Researchers find Grey parrots able to use inferential reasoning

Aug 08, 2012 by Bob Yirka report
Timneh African Grey Parrot (Psittacus erithacus timneh) - subspecies of the (Psittacus erithacus). Image: Wikipedia.

(Phys.org) -- A team of German and Austrian researchers has found that Grey parrots are capable of inferential reasoning on a level that is superior to virtually all other animals save great apes and humans. In lab experiments involving choosing which box contains food, the researchers describe, in their paper published in the journal Proceedings of the Royal Society B, how the birds were able to infer through auditory clues, which box contained a hidden food treat.

In this new experiment, the team built on prior research that had shown that when presented with two boxes they couldn’t see through, chose the box with the in it after finding the first empty. Such an experiment showed either that the were avoiding the empty box, or fully believed food was hidden in the second. To get a better reading, they tried a similar experiment using sound instead of sight clues.

In the second experiment, the team showed the birds two opaque boxes, one of which contained food. The researchers then shook the boxes allowing the birds to hear that something was inside just one of them. The birds then guessed correctly which box had the food in it, walked over and tipped it over and ate their treat. Next, however, the researchers tried shaking just the empty box, producing no sound. This time, the birds were able to infer that the food must be in the other box and ran to it when given the chance, accomplishing a feat the team says, humans can’t handle until the age of three. They also say that dogs and monkeys failed when given the same test and that it seems that other than the birds, only great apes and human are known to be capable of such inferential thinking.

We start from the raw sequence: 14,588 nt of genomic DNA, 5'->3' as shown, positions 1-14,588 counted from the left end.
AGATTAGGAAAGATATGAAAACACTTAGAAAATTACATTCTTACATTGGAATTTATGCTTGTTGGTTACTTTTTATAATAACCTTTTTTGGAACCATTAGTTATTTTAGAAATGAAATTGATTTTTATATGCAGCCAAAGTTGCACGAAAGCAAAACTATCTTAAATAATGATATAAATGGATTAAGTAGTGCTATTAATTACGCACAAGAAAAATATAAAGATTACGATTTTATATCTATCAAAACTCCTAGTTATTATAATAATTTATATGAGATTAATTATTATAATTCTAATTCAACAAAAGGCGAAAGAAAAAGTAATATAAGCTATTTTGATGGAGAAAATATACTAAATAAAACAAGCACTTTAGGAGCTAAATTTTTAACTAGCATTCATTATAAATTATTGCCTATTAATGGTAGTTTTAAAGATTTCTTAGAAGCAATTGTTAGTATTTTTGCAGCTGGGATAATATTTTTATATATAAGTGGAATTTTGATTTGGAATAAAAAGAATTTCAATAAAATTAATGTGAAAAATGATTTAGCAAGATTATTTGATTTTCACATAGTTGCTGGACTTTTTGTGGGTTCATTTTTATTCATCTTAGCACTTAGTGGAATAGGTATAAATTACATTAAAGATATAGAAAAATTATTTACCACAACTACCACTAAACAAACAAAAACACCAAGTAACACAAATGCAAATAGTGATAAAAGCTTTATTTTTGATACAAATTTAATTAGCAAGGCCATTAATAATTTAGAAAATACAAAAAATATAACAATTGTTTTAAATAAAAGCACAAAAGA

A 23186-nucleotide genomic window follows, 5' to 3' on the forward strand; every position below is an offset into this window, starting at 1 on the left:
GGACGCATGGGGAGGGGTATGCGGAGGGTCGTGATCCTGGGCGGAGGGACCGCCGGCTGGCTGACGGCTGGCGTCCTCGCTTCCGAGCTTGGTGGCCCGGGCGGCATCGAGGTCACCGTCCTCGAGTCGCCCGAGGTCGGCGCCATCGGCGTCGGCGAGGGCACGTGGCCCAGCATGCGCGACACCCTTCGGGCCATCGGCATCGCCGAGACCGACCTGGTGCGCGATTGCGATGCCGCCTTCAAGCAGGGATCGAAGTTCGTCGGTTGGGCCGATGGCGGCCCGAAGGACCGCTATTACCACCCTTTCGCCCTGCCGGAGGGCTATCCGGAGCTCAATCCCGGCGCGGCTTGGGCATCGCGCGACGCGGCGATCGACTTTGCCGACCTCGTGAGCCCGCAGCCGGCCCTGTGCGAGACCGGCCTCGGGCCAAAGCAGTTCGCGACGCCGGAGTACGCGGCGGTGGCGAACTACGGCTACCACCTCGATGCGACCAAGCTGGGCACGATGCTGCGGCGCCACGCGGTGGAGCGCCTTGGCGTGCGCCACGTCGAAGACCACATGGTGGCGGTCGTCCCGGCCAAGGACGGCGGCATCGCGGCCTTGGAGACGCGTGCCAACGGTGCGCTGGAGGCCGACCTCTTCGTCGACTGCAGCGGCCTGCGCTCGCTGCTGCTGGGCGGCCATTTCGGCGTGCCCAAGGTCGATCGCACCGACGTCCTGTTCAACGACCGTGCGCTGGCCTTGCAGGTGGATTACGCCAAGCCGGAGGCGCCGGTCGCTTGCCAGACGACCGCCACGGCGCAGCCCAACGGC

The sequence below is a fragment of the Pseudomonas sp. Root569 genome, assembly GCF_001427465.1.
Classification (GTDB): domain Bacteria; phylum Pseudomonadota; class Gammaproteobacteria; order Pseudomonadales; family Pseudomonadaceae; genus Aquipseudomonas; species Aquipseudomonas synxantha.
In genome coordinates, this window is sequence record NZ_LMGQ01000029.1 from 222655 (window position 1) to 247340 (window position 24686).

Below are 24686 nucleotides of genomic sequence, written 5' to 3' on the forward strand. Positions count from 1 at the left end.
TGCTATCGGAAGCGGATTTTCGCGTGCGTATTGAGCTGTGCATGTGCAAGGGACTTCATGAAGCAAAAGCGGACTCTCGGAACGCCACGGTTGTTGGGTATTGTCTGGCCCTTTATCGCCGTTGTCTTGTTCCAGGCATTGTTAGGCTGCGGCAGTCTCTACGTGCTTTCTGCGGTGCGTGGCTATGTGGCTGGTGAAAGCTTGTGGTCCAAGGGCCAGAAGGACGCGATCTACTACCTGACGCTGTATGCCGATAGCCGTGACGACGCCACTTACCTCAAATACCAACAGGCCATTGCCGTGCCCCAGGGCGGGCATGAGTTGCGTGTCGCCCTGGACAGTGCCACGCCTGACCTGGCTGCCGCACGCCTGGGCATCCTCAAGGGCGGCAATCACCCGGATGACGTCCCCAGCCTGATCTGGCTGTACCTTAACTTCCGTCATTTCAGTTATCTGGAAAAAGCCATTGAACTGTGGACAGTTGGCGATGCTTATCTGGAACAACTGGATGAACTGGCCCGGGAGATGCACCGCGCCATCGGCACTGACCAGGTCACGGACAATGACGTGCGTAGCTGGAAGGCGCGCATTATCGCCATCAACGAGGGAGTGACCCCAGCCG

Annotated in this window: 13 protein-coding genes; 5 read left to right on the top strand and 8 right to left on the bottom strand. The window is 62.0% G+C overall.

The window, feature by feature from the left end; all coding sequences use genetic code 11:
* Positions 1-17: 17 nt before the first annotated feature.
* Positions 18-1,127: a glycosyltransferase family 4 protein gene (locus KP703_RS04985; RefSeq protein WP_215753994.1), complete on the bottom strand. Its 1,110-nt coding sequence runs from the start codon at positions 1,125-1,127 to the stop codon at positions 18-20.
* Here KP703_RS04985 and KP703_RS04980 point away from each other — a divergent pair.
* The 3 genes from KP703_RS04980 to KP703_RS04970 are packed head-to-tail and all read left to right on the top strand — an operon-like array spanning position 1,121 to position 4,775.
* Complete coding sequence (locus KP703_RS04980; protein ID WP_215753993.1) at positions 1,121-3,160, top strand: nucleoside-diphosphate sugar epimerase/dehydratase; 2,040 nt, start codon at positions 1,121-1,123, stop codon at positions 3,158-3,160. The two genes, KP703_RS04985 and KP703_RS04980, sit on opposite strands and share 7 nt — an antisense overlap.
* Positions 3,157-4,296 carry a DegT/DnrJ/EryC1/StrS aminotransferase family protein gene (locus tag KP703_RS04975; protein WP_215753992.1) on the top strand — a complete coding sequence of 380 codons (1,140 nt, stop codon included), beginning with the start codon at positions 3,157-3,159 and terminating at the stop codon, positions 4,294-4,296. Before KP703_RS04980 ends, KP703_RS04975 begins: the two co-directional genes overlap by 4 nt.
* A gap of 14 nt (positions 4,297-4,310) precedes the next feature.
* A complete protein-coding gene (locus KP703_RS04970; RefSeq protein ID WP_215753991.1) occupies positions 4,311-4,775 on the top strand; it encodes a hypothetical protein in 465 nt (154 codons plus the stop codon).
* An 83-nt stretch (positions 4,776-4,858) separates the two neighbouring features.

To find out just how good the birds were at their inferential thinking, the team resorted to some trickery, they attached tiny speakers to their wrists and played recorded sounds of boxes with food being shaken instead of letting the food make the actual sound. In such cases, they found the birds could not be fooled, they picked the box with food in it only when the sound matched the boxes as they would were they to come naturally.

The researchers also found something else interesting, the birds did better when the boxes were shaken side to side, rather than up and down, likely they say, because the up and down motions of the box distracted the birds because it’s very similar to the way the birds normally bob their heads when interacting with one another.

Explore further: Male monkey filmed caring for dying mate (w/ Video)

More information: Grey parrots use inferential reasoning based on acoustic cues alone, PNAS, Published online before print August 8, 2012, doi: 10.1098/rspb.2012.1292

Abstract